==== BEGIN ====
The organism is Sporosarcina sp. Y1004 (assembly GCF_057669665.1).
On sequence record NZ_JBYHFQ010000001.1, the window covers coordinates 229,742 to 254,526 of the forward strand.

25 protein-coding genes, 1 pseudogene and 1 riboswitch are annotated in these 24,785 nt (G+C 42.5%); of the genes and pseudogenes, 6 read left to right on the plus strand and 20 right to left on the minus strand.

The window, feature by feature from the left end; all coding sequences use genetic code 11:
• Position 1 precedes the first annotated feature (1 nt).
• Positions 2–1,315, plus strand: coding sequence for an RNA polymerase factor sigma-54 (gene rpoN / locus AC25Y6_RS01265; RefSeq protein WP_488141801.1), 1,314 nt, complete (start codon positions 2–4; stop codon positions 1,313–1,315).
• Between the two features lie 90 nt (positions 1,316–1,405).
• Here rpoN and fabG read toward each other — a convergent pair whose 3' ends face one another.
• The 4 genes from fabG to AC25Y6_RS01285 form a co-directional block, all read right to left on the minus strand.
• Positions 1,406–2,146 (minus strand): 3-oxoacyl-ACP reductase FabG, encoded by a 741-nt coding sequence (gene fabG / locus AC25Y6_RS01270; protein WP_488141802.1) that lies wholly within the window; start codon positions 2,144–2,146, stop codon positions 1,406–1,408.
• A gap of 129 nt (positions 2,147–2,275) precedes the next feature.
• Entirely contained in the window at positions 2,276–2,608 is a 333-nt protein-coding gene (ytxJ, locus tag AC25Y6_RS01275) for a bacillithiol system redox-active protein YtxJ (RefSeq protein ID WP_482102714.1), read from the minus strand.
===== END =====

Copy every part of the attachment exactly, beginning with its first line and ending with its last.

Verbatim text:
The organism is Sporosarcina sp. Y1004 (assembly GCF_057669665.1).
On sequence record NZ_JBYHFQ010000001.1, the window covers coordinates 229,742 to 254,526 of the forward strand.

25 protein-coding genes, 1 pseudogene and 1 riboswitch are annotated in these 24,785 nt (G+C 42.5%); of the genes and pseudogenes, 6 read left to right on the plus strand and 20 right to left on the minus strand.

The window, feature by feature from the left end; all coding sequences use genetic code 11:
• Position 1 precedes the first annotated feature (1 nt).
• Positions 2–1,315, plus strand: coding sequence for an RNA polymerase factor sigma-54 (gene rpoN / locus AC25Y6_RS01265; RefSeq protein WP_488141801.1), 1,314 nt, complete (start codon positions 2–4; stop codon positions 1,313–1,315).
• Between the two features lie 90 nt (positions 1,316–1,405).
• Here rpoN and fabG read toward each other — a convergent pair whose 3' ends face one another.
• The 4 genes from fabG to AC25Y6_RS01285 form a co-directional block, all read right to left on the minus strand.
• Positions 1,406–2,146 (minus strand): 3-oxoacyl-ACP reductase FabG, encoded by a 741-nt coding sequence (gene fabG / locus AC25Y6_RS01270; protein WP_488141802.1) that lies wholly within the window; start codon positions 2,144–2,146, stop codon positions 1,406–1,408.
• A gap of 129 nt (positions 2,147–2,275) precedes the next feature.
• Entirely contained in the window at positions 2,276–2,608 is a 333-nt protein-coding gene (ytxJ, locus tag AC25Y6_RS01275) for a bacillithiol system redox-active protein YtxJ (RefSeq protein ID WP_482102714.1), read from the minus strand.